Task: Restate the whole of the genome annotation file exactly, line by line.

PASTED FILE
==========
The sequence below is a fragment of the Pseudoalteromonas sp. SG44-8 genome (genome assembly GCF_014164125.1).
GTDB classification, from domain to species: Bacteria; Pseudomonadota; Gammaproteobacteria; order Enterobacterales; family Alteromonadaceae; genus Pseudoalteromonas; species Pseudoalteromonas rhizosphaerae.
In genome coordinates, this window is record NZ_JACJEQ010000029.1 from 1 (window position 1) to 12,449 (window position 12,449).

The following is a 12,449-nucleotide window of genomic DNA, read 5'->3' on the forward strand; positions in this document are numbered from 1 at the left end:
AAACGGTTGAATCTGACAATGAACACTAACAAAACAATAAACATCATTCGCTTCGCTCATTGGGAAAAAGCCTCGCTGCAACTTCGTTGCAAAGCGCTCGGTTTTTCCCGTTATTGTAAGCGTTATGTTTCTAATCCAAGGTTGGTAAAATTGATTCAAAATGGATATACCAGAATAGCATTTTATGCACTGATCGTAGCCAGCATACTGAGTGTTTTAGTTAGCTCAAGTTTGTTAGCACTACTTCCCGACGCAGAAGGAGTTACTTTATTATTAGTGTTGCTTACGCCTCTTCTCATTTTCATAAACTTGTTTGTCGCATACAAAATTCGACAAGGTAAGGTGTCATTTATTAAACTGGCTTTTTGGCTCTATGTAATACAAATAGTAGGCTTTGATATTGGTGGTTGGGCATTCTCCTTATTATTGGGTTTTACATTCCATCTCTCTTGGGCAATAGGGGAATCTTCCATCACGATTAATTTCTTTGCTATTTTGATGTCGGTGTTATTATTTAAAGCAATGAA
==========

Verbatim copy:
The sequence below is a fragment of the Pseudoalteromonas sp. SG44-8 genome (genome assembly GCF_014164125.1).
GTDB classification, from domain to species: Bacteria; Pseudomonadota; Gammaproteobacteria; order Enterobacterales; family Alteromonadaceae; genus Pseudoalteromonas; species Pseudoalteromonas rhizosphaerae.
In genome coordinates, this window is record NZ_JACJEQ010000029.1 from 1 (window position 1) to 12,449 (window position 12,449).

The following is a 12,449-nucleotide window of genomic DNA, read 5'->3' on the forward strand; positions in this document are numbered from 1 at the left end:
AAACGGTTGAATCTGACAATGAACACTAACAAAACAATAAACATCATTCGCTTCGCTCATTGGGAAAAAGCCTCGCTGCAACTTCGTTGCAAAGCGCTCGGTTTTTCCCGTTATTGTAAGCGTTATGTTTCTAATCCAAGGTTGGTAAAATTGATTCAAAATGGATATACCAGAATAGCATTTTATGCACTGATCGTAGCCAGCATACTGAGTGTTTTAGTTAGCTCAAGTTTGTTAGCACTACTTCCCGACGCAGAAGGAGTTACTTTATTATTAGTGTTGCTTACGCCTCTTCTCATTTTCATAAACTTGTTTGTCGCATACAAAATTCGACAAGGTAAGGTGTCATTTATTAAACTGGCTTTTTGGCTCTATGTAATACAAATAGTAGGCTTTGATATTGGTGGTTGGGCATTCTCCTTATTATTGGGTTTTACATTCCATCTCTCTTGGGCAATAGGGGAATCTTCCATCACGATTAATTTCTTTGCTATTTTGATGTCGGTGTTATTATTTAAAGCAATGAA